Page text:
From Ed Yardeni’s blog on Tuesday, 8/25:
“(1) GDPNow model tracking at 25.6% for Q2. (2) Citi’s economic surprise index remains surprisingly strong. (3) US flash PMIs flashier than the ones for the Eurozone. (4) NY and Philly business surveys were solid in August. (5) Leading indicators leading higher. (6) Transportation indicators in low gear. (7) S&P 500 revenues and earnings data were down sharply during Q2. (8) Weekly forward revenues and earnings show both recovering from their recent bottoms. (9) Unlike in the movie, gold and bond prices are good friends.”
During April and May 2020, on the JPMorgan conference calls which they were offering almost daily, Dr. David Kelly said that he was expecting a 13%-15% Q3 ’20 GDP growth rate, after the expected sharp collapse in Q2 ’20. Dr. Kelly hasn’t mentioned Q3 ’20 GDP on a call in a few weeks, so his own GDP revision might be higher now.
Ed Yardeni’s forecast is for 25.6% according to the model he cites. Employment, housing and large-cap retail have all come in hotter-than-expected in Q2 ’20.
We won’t get our first look at Q3 ’20 GDP until late October 2020, just a week or two prior to the election.
“Average, Annual Return”
The 20-year “average, annual” return for the S&P 500:
The 10-year “average, annual” return for the S&P 500:
The “average, annual return” since January 1, 2000 is just a smidge over 6%.
The same return the last 10 years (through 8/31/20) is over 14%.
Near-term, a good case can be made for the S&P 500 being overbought.
Top 10 Holdings as of 8/31/20, and YTD return:
- Microsoft (NASDAQ:MSFT): +43.98%
- Amazon (NASDAQ:AMZN): +94.28%
- BlackRock Strategic Income Opportunities Portfolio (MUTF:BASIX): +2.81%
- JPMorgan Income Fund (MUTF:JMSIX): -0.70%
- Nasdaq 100 ETF (NASDAQ:QQQ): +39.23%
- Vanguard FTSE Emerging Markets ETF (NYSEARCA:VWO): -0.02%
- JPMorgan (NYSE:JPM): -26.19%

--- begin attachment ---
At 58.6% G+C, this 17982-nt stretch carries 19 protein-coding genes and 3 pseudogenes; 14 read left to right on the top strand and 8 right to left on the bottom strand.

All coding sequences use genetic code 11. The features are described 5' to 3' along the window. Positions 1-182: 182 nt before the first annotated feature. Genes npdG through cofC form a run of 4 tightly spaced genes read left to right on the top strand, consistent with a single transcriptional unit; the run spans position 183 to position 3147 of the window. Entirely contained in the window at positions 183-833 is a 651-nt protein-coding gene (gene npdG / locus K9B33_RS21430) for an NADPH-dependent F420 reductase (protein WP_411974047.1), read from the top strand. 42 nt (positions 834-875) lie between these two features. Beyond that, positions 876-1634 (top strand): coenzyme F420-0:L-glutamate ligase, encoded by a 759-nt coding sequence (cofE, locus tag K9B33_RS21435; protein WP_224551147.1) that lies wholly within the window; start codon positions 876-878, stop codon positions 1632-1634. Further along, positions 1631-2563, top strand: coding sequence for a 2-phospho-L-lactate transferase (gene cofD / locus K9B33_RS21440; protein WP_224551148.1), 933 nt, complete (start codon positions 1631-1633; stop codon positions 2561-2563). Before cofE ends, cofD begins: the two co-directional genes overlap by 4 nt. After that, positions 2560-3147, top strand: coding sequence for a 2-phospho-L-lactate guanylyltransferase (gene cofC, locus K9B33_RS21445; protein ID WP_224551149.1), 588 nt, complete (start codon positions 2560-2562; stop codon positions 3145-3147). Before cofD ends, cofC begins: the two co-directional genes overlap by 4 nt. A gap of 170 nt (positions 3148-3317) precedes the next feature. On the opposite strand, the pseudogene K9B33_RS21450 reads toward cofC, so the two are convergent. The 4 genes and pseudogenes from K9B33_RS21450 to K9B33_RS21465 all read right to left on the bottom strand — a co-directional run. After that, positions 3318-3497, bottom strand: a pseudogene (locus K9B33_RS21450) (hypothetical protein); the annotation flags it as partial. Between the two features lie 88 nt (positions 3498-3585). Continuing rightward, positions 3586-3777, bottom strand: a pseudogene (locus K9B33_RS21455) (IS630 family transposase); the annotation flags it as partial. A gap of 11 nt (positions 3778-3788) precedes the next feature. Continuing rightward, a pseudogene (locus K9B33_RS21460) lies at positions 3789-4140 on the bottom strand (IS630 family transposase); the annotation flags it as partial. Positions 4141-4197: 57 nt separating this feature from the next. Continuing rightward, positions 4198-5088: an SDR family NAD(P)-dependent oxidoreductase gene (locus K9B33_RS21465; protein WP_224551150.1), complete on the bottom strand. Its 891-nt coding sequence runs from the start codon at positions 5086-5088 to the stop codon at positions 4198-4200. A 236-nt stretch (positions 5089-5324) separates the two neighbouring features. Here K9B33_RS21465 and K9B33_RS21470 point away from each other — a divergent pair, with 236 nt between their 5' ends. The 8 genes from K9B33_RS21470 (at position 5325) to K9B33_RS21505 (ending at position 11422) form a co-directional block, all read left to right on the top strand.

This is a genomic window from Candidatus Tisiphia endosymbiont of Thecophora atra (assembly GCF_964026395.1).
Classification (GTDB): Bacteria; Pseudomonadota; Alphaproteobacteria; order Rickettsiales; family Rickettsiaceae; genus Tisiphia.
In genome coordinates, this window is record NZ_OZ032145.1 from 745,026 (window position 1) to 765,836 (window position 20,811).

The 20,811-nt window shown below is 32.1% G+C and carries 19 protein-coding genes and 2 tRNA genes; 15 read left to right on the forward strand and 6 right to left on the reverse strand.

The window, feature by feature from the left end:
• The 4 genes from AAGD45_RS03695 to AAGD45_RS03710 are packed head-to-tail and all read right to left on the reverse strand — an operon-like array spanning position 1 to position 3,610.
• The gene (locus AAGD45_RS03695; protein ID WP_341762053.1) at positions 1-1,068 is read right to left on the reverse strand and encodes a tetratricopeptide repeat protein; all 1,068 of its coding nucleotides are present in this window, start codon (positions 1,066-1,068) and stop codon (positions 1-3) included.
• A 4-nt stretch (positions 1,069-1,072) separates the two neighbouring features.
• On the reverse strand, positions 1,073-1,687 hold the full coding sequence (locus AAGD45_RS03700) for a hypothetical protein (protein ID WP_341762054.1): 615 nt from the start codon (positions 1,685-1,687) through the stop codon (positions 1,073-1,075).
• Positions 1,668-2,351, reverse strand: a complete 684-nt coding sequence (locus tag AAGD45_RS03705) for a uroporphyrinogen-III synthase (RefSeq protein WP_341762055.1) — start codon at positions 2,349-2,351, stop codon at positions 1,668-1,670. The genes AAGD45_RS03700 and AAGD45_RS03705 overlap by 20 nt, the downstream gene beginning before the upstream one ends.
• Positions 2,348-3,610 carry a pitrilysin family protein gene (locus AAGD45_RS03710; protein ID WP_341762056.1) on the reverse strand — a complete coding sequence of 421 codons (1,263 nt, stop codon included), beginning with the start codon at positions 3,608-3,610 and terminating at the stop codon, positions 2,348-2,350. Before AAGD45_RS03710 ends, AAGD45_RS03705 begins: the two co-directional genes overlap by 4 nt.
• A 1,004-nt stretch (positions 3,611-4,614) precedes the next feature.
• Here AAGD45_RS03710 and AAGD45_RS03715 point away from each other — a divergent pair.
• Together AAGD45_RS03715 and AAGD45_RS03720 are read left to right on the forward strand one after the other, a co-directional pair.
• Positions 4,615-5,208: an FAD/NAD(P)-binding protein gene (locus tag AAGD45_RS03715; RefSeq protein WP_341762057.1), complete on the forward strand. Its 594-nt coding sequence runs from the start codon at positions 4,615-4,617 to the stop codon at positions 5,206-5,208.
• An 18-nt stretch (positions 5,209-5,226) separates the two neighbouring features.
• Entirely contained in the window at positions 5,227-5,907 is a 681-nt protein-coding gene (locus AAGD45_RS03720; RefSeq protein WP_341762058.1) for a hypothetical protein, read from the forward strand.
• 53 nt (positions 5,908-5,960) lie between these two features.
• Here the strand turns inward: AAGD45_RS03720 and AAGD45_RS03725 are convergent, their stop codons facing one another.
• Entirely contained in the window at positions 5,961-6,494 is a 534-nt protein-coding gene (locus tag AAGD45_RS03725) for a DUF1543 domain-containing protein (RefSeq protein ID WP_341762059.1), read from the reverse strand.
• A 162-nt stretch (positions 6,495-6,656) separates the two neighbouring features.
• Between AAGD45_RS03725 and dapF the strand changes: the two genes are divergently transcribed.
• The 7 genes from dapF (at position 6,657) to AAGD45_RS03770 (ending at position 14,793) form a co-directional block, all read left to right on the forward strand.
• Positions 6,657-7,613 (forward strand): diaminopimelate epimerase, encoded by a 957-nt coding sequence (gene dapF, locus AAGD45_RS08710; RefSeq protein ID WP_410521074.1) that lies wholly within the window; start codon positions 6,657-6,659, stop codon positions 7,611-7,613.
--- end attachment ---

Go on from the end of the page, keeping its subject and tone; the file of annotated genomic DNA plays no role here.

- Loomis Sayles Bond Fund (MUTF:LSBRX): -2.39%
- Tesla (NASDAQ:TSLA): +495.61%
- Charles Schwab (NYSE:SCHW): -5.30%
Top 10 individual equity positions:
- Microsoft: +43.98%
- Amazon: +94.28%
- QQQ: +39.23%
- Vanguard FTSE Emerging Markets: -0.02%
- JPMorgan: -26.19%
- Tesla: +495.61%
- Schwab: -5.30%
- Visa (NYSE:V): +13.3%
- Coca-Cola (NYSE:KO): -9.03%
- Biotech ETF (NYSEARCA:XBI): +17.58%
The SPY was +9.58% as of 8/31/20, while the Barclay’s Agg was up +6.85%.
(All total return data sourced from Morningstar Premium, Inc.)
Check Tesla’s return YTD, pretty amazing. Stock is down this morning on the $5 billion share offering.
The goal of portfolio construction is to have the top-weighted names outperforming the S&P 500, and then barbelling or balancing the rest of the portfolio with what is not working (non-momentum) sectors or stocks to reduce rotation risk. Hence, the top two financial stocks were kept for clients – JPMorgan and Schwab – as well as the Emerging Markets position (VWO).
No Tesla has been bought this year at all for clients. In fact, a few shares were trimmed. The gain in the stock in terms of its weighting in client accounts is all market appreciation, not new purchases.
Corporate credit markets remain healthy. The corporate investment-grade market is probably fully valued, or will be within the next few months, but we remain tactically overweight within corporate high-yield.
Turnover in client portfolios is typically pretty low. We “tweak” positions over time but look for long-term breakouts, like Microsoft. MSFT didn’t actually trade above its March 2000 high until the back half of 2016, so the breakout is just now getting to 4 years old.
Most investors probably don’t realize that Microsoft has outperformed Apple (NASDAQ:AAPL) from April 2013 through the end of 2019. Apple still gets too much press, but it is outperforming Microsoft this year.
Here are earlier “Top 10 Holdings” posted to this blog (here, here, here) so readers can see that portfolios change slowly over time. Tax-efficient portfolios are important for clients’ taxable accounts.
How big is “rotation risk”?
Bespoke noted the swing in Consumer Staples vs. Tech in 2000.
Check that performance differential!
Be careful out there with the top names in the S&P 500 and other momentum stocks.
Summary/conclusion: Until the momentum slows in the top 5-10 names in the S&P 500, the headlines will remain more of the same. It’s been a top-heavy market for a while, only exacerbated by COVID-19 and the work-from-home (WFH) initiative.
The 20-year return for the S&P 500 is still within a “normal” range. The last 5-10 years the S&P 500’s “average, annual” return is extended.
CNBC reported that the market cap on Apple is now greater than the entire market cap of the Russell 2000.
Readers can guess where new money is going. Using the RSP (equal-weight S&P 500), too.
Thanks for reading. Take everything you read here with great skepticism. Trends last until they don’t.
Editor’s Note: The summary bullets for this article were chosen by Seeking Alpha editors.